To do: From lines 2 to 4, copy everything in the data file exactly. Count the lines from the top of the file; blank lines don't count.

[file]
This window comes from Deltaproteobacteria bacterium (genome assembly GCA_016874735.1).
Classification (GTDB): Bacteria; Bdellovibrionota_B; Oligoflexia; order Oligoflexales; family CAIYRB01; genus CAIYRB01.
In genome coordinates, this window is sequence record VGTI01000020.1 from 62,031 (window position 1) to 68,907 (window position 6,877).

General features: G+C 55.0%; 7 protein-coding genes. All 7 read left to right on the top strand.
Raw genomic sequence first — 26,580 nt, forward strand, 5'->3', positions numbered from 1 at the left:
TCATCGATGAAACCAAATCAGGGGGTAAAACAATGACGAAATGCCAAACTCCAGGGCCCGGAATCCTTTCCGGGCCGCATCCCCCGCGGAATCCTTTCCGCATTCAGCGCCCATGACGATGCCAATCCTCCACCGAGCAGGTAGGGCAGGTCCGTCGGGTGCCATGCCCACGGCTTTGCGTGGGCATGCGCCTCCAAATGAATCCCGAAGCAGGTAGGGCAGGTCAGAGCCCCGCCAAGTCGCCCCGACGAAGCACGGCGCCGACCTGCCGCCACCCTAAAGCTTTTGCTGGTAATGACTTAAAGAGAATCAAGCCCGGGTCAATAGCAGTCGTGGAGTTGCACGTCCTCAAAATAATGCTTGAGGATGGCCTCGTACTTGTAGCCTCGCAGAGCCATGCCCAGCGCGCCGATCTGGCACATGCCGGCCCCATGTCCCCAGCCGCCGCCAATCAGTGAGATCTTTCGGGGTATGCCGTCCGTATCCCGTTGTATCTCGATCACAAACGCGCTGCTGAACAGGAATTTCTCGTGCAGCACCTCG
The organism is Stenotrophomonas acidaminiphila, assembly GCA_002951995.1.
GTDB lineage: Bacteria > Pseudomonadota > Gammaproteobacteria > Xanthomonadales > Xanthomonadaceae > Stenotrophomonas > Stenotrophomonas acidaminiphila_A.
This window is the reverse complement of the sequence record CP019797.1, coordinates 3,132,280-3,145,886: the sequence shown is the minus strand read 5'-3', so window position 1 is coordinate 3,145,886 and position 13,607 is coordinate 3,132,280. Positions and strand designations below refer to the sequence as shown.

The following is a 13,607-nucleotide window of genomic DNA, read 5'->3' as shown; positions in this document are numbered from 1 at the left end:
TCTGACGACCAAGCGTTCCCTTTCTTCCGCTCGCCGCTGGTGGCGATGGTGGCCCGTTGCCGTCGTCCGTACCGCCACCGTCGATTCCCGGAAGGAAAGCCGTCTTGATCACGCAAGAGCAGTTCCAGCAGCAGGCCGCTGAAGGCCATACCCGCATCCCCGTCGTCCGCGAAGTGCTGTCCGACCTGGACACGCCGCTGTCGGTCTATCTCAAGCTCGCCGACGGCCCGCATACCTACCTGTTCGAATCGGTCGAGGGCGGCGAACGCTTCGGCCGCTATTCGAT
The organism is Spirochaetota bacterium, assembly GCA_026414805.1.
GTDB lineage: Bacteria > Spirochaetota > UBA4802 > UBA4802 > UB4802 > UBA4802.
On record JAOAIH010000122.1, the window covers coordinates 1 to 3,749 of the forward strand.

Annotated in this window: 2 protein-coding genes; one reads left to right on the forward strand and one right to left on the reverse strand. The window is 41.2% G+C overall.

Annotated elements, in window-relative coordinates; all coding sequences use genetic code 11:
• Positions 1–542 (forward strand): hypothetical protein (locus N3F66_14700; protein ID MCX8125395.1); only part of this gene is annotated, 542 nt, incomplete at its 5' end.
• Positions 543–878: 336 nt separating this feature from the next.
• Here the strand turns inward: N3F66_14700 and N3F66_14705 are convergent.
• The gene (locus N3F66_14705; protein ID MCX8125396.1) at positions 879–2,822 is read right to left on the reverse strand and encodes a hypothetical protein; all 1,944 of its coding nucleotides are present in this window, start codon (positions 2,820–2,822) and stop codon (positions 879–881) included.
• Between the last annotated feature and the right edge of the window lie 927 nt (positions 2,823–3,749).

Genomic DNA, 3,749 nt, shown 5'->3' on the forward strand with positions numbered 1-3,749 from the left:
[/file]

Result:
Classification (GTDB): Bacteria; Bdellovibrionota_B; Oligoflexia; order Oligoflexales; family CAIYRB01; genus CAIYRB01.
In genome coordinates, this window is sequence record VGTI01000020.1 from 62,031 (window position 1) to 68,907 (window position 6,877).

General features: G+C 55.0%; 7 protein-coding genes. All 7 read left to right on the top strand.